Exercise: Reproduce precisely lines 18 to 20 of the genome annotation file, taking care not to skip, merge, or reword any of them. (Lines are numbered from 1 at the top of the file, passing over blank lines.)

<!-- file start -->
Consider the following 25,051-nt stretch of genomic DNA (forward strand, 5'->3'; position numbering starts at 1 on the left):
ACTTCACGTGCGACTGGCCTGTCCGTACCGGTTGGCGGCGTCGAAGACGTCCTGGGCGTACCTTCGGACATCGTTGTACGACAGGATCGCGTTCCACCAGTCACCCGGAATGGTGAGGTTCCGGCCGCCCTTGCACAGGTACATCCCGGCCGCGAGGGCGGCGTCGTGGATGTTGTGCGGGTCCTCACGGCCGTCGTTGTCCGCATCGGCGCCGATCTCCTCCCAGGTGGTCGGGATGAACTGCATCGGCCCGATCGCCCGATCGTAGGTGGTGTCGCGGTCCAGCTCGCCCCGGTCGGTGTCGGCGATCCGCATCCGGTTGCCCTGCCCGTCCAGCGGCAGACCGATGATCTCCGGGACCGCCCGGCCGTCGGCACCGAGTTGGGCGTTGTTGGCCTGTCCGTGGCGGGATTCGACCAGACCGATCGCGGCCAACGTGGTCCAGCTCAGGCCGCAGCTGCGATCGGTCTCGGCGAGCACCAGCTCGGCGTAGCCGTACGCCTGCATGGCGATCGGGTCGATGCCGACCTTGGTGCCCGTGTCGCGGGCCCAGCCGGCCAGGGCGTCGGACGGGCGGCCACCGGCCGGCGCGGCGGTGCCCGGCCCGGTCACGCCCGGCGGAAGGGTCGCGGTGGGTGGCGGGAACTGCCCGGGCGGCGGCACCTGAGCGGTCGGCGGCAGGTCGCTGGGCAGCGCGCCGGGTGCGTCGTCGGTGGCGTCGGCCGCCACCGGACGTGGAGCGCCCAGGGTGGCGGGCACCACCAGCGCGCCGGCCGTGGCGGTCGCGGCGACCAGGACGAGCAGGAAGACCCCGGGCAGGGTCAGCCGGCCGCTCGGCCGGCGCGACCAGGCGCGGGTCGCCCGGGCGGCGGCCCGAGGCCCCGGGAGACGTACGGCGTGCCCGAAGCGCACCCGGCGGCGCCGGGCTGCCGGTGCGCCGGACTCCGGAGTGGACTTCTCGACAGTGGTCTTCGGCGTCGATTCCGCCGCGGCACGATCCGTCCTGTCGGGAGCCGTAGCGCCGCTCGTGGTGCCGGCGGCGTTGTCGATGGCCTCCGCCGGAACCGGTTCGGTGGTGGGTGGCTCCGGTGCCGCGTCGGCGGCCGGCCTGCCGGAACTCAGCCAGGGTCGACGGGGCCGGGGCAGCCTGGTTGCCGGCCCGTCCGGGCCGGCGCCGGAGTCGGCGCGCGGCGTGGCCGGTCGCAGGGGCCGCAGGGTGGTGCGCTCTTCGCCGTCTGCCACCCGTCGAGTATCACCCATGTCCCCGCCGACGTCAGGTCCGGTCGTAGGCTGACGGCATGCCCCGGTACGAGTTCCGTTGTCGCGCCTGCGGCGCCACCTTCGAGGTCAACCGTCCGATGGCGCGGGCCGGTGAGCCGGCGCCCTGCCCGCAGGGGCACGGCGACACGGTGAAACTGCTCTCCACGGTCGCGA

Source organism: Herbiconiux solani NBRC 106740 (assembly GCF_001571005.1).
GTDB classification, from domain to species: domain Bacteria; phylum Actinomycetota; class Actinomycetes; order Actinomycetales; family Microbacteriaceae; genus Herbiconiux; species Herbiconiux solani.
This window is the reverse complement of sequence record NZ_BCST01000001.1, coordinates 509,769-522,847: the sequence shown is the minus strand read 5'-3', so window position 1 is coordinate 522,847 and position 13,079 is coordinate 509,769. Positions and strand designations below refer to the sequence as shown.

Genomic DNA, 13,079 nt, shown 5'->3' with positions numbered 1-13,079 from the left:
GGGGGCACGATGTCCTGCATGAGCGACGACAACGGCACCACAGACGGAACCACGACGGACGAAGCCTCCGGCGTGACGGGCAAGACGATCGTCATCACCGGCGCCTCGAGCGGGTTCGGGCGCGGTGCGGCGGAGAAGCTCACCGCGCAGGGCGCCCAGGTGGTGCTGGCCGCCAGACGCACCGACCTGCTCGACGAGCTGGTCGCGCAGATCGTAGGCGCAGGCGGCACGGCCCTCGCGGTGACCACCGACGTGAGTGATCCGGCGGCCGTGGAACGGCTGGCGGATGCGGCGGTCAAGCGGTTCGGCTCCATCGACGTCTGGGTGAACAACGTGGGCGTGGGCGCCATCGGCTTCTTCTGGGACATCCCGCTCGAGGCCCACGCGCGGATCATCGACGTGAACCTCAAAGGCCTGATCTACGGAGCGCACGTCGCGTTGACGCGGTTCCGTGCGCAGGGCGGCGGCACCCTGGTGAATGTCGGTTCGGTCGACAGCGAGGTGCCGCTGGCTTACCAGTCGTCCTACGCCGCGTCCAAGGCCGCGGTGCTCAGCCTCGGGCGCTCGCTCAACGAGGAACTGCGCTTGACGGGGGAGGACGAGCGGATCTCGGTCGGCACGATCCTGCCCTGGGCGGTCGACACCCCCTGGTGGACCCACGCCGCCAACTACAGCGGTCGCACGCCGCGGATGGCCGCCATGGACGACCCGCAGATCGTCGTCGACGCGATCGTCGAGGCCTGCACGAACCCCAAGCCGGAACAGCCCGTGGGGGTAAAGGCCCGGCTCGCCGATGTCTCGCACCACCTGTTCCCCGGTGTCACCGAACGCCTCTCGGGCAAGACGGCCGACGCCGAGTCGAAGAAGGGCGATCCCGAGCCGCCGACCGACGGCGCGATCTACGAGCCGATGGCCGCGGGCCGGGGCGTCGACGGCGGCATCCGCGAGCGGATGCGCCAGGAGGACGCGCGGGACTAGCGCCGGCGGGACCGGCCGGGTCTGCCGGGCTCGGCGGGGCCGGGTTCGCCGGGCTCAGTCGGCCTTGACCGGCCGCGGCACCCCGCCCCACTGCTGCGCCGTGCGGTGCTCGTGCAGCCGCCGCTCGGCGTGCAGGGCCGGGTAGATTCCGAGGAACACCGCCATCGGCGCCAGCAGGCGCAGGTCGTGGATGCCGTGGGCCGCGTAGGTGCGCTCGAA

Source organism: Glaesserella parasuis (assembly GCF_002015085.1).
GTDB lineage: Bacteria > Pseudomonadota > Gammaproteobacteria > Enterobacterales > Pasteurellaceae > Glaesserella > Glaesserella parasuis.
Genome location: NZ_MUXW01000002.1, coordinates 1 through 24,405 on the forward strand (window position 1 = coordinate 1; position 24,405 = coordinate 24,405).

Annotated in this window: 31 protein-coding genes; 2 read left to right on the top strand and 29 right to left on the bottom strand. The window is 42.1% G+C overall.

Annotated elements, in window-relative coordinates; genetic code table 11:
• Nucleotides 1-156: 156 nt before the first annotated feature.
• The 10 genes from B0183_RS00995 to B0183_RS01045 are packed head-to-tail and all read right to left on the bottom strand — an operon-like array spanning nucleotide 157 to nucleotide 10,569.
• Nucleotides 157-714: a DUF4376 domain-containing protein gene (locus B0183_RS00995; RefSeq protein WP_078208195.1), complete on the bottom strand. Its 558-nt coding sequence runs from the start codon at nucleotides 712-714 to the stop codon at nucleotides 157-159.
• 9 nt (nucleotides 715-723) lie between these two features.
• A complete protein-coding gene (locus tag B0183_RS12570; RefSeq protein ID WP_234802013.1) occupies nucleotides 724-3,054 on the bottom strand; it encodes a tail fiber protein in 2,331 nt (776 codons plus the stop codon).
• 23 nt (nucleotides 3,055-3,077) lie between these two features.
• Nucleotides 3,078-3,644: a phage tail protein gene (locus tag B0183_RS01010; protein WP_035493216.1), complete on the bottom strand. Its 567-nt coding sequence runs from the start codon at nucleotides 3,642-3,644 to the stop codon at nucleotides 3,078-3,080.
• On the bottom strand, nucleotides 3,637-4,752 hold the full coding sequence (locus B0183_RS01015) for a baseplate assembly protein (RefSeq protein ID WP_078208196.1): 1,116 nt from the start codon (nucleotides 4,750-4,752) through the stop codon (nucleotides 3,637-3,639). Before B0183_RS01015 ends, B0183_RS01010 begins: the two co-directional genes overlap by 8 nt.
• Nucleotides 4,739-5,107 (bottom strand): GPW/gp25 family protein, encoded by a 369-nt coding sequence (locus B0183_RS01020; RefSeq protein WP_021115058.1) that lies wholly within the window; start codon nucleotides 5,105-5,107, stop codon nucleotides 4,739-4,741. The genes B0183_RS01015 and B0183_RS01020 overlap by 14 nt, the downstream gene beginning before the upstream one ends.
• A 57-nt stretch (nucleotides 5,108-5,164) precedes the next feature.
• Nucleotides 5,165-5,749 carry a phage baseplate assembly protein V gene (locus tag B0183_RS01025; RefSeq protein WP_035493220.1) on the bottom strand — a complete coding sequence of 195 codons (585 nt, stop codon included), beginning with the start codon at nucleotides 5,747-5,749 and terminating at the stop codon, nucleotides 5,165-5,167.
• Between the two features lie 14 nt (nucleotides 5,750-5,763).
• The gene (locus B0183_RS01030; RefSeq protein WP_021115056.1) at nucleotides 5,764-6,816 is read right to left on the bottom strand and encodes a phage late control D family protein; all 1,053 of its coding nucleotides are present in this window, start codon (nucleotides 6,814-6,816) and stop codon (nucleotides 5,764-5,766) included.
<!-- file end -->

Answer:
• 23 nt (nucleotides 3,055-3,077) lie between these two features.
• Nucleotides 3,078-3,644: a phage tail protein gene (locus tag B0183_RS01010; protein WP_035493216.1), complete on the bottom strand. Its 567-nt coding sequence runs from the start codon at nucleotides 3,642-3,644 to the stop codon at nucleotides 3,078-3,080.
• On the bottom strand, nucleotides 3,637-4,752 hold the full coding sequence (locus B0183_RS01015) for a baseplate assembly protein (RefSeq protein ID WP_078208196.1): 1,116 nt from the start codon (nucleotides 4,750-4,752) through the stop codon (nucleotides 3,637-3,639). Before B0183_RS01015 ends, B0183_RS01010 begins: the two co-directional genes overlap by 8 nt.